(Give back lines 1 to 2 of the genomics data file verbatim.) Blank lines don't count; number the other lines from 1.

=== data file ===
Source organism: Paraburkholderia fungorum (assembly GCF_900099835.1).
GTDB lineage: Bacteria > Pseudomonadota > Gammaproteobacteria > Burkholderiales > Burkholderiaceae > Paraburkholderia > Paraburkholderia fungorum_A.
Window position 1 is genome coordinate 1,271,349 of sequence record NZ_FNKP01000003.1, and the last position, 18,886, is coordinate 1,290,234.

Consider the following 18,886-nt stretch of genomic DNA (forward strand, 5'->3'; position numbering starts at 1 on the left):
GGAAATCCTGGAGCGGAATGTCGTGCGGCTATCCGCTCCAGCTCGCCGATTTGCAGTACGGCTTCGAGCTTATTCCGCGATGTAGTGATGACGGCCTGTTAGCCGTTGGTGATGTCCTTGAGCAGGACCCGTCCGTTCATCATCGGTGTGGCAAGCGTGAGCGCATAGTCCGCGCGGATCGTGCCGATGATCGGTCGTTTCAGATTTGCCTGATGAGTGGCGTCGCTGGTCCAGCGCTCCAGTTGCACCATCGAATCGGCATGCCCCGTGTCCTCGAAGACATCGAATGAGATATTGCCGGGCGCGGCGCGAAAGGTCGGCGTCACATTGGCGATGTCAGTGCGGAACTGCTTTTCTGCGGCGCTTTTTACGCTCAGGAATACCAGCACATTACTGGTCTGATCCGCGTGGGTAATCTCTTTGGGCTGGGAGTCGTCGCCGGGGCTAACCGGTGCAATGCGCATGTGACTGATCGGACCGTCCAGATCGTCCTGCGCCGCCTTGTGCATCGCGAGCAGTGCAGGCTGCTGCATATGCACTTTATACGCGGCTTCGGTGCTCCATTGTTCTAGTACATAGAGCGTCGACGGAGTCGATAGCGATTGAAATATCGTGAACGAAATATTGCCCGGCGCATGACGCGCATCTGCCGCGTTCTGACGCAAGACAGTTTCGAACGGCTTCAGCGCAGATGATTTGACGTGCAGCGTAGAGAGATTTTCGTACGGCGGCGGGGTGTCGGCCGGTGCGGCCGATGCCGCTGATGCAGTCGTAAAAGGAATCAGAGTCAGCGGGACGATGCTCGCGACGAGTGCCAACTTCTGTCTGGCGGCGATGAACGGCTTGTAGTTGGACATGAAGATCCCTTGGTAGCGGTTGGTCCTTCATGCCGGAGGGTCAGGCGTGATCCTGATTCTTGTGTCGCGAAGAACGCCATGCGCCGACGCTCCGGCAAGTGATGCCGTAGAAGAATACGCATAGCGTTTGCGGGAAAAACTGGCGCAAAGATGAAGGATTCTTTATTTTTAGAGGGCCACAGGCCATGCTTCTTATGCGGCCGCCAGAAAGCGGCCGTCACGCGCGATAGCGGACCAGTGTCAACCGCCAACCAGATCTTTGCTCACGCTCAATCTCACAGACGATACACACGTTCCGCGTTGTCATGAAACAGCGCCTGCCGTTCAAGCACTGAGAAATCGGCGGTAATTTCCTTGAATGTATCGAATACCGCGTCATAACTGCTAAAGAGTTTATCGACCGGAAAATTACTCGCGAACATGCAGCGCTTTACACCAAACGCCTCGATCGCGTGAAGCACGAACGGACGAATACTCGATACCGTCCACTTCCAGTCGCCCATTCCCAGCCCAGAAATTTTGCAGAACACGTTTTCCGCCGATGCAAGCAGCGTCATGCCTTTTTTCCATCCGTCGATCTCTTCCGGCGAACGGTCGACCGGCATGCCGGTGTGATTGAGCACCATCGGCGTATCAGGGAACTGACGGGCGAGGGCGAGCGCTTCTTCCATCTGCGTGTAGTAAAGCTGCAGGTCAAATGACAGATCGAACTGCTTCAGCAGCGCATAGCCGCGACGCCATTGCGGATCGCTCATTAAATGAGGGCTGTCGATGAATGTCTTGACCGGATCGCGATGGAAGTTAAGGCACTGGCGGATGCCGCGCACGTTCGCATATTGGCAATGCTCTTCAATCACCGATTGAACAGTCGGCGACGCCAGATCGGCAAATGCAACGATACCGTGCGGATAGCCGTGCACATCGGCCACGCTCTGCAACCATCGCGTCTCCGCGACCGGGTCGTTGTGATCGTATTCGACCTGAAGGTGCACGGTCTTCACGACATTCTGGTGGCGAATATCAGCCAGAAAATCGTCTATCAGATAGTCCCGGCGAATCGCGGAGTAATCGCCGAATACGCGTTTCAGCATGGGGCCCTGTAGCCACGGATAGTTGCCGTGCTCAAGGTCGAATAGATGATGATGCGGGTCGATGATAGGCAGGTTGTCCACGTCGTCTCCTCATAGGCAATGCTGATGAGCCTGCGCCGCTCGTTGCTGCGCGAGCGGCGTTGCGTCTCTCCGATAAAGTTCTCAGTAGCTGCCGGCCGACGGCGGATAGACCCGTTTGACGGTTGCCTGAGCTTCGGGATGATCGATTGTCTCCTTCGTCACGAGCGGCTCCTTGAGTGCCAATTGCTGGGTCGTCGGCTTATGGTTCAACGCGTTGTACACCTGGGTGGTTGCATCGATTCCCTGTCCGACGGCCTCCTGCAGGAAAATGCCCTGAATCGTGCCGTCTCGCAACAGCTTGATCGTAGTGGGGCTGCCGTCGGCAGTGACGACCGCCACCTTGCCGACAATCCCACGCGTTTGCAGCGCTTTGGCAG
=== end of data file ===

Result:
Source organism: Paraburkholderia fungorum (assembly GCF_900099835.1).
GTDB lineage: Bacteria > Pseudomonadota > Gammaproteobacteria > Burkholderiales > Burkholderiaceae > Paraburkholderia > Paraburkholderia fungorum_A.